Part of her role involved cataloguing all the records of the Councils – Ballinasloe, Clifden, Galway, Gort, Loughrea, Mountbellew, Portumna and Tuam. These records mostly consisted of minutes of various meetings.

When she was cataloguing them she realised their worth to local historians and researchers, so she decided to compile a guide to their content. The result is For the Record: The Archives of Galway’s Rural District Councils, which will be a valuable asset to anybody with an interest in history.

Many representatives on these Councils were local personalities and several were arrested during the political upheaval of the era, she explains.

And, ushering in a new era in history, women were allowed to sit on these Rural District Councils – at the time they were not allowed to sit on County Councils.

All of this information is included in Patria’s introductory essay to the attractively produced A4 size guide, which gives a glimpse into how these Rural Councils operated and the way political thinking changed in Ireland during a short 26-year period. In the early 1900s, these Councils supported Home Rule, but by 1920, they were calling for full independence and refusing to recognise the British administration.

“I love the tone,” says Patria of the minutes from meetings. “The language was very emotive.”

That was certainly true of the Gort Rural District Council. At a meeting in 1907, following riots in Dublin at the premiere of JM Synge’s play, The Playboy of the Western World the councillors’ response was vehement. They recorded their decision to “protest most emphatically against the libellous comedy, The Playboy of the Western World, that was belched forth during the past week in the Abbey Theatre, Dublin, under the fostering care of Lady Gregory and Mr Yeats. We congratulate the good people of Dublin in howling down the gross buffoonery and immoral suggestions that are scattered throughout this scandalous performance.


For more from the archives see this week’s Tribunes here

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Real Galway flavour to intermediate club hurling battle in Birr



Date Published: 23-Jan-2013


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Archive News

Athenry fail to take chances as they bow out of Junior Cup



Date Published: 29-Jan-2013

Athenry FC 1

Kilbarrack United 2

(After extra time)

For the second year in succession Athenry were done in extra time in the FAI Junior Cup as last season’s beaten finalist’s came from behind to snatch an excellent game in Moanbawn on Sunday afternoon.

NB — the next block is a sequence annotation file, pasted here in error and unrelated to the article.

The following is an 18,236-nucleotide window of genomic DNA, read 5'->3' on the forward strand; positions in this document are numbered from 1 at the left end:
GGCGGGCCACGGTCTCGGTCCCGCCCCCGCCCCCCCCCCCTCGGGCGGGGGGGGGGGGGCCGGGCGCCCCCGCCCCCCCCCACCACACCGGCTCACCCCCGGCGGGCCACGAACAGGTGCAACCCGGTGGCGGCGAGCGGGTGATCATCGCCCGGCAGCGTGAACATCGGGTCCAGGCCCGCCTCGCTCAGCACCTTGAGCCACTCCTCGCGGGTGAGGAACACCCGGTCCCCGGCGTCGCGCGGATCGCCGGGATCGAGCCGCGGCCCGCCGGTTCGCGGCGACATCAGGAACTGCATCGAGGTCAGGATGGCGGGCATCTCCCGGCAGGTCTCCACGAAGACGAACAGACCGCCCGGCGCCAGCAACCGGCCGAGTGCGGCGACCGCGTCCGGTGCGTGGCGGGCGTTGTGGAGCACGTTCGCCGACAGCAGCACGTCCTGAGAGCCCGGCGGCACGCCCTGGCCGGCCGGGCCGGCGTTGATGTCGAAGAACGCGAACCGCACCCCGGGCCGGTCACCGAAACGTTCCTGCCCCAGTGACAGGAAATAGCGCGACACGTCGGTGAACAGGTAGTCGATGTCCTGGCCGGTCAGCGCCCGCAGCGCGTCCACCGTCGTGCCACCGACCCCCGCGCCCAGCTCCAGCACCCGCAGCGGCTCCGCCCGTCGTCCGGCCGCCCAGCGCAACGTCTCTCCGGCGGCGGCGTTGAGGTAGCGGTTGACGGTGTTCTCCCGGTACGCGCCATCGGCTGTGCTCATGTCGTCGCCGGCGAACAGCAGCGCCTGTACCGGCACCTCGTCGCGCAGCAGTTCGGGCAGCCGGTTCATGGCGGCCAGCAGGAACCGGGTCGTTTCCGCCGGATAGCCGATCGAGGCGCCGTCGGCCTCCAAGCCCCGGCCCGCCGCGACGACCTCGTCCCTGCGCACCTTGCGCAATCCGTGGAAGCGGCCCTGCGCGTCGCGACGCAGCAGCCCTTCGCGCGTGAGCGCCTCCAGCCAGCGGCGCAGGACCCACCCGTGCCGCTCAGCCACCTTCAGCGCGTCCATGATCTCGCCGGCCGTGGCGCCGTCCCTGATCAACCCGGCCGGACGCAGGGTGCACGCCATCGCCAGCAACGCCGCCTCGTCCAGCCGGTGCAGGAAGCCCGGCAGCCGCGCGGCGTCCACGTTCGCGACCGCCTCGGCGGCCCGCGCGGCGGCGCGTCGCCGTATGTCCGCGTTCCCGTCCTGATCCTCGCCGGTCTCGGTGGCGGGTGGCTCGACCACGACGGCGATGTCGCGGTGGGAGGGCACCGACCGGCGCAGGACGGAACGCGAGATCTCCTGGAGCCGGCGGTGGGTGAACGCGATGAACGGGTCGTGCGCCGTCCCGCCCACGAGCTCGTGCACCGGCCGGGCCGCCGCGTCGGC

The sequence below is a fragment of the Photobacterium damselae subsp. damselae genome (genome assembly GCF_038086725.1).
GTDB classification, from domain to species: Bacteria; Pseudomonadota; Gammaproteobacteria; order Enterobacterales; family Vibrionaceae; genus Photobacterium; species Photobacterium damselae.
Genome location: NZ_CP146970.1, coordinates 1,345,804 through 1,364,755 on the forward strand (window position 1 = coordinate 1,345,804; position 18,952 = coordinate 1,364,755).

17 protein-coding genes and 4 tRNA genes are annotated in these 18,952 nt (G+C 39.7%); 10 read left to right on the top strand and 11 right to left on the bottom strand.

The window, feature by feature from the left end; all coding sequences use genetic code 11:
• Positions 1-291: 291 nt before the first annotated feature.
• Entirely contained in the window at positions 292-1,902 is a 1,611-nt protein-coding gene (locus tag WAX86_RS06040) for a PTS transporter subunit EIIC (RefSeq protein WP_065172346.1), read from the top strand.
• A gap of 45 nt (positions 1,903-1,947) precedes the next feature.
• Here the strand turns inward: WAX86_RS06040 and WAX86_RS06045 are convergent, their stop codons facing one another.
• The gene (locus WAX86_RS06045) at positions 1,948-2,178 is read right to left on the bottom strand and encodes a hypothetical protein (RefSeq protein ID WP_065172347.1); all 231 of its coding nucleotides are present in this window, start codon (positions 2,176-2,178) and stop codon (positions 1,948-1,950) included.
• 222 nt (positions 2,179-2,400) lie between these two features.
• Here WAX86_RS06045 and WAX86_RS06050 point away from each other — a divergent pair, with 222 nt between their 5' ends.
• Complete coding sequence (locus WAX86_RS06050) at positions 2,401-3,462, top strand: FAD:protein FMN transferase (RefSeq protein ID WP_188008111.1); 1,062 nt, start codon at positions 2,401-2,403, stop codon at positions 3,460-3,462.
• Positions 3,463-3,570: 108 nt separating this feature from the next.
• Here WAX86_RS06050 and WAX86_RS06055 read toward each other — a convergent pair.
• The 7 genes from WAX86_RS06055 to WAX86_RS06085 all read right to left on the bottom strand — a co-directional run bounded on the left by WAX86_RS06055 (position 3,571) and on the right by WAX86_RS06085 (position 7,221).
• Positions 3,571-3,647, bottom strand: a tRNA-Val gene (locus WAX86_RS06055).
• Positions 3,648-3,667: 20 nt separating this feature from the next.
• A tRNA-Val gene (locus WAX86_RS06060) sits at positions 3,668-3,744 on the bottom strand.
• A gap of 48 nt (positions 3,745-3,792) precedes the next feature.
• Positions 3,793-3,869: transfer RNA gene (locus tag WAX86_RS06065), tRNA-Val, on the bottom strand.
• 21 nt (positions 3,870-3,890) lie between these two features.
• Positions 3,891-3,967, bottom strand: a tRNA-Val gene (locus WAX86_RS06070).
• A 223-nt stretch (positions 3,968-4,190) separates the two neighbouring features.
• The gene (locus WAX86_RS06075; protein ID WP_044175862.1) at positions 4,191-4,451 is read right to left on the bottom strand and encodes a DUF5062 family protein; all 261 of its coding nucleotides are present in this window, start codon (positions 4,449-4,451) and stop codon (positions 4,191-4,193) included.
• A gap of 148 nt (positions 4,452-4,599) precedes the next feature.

On a heavy pitch that was only playable following extensive groundwork by club officials all morning, the home side were by far the better side in the opening half, but failed to take advantage of a number of opportunities that came their way.

An Alan O’Donovan penalty gave them a merited advantage just after the restart, but thereafter were on the back foot as Kilbarrack took over, but for all their pressing, the home rearguard were dealing comfortably with their forays.

However they were struck a body blow just six minutes from time, as big striker Keith Kirwan was left all alone at the far post to head the equaliser and from that point on the Dubliners were the better side.

They started off the extra time in the ascendancy and enjoying all the momentum before striking for a good winning goal on 104 minutes. A strong bench allowed them to make some necessary changes and it was not a facility that was available to Athenry manager Gabriel Glavin.

With Gary Forde and Gary Delaney out through suspension following their sending off against OLBC in the previous round, and Seamie Crowe injured, it left their bench rather threadbare with just a number of young squad players available.

Playing with the aid of the slight incline and any wind advantage going, the home side had a Connor Cannon effort on target in the opening minute, while John Meleady was just over with a flick at the other end.

Meleady then tested Andrew Walsh who saved comfortably, before the goalkeeper pulled off a brilliant double save on 14 minutes.

Firstly he went full length to push away a Meleady shot and was then back on his feet to parry David Jackson’s close-range rebound.

For more, read this week’s Connacht Sentinel.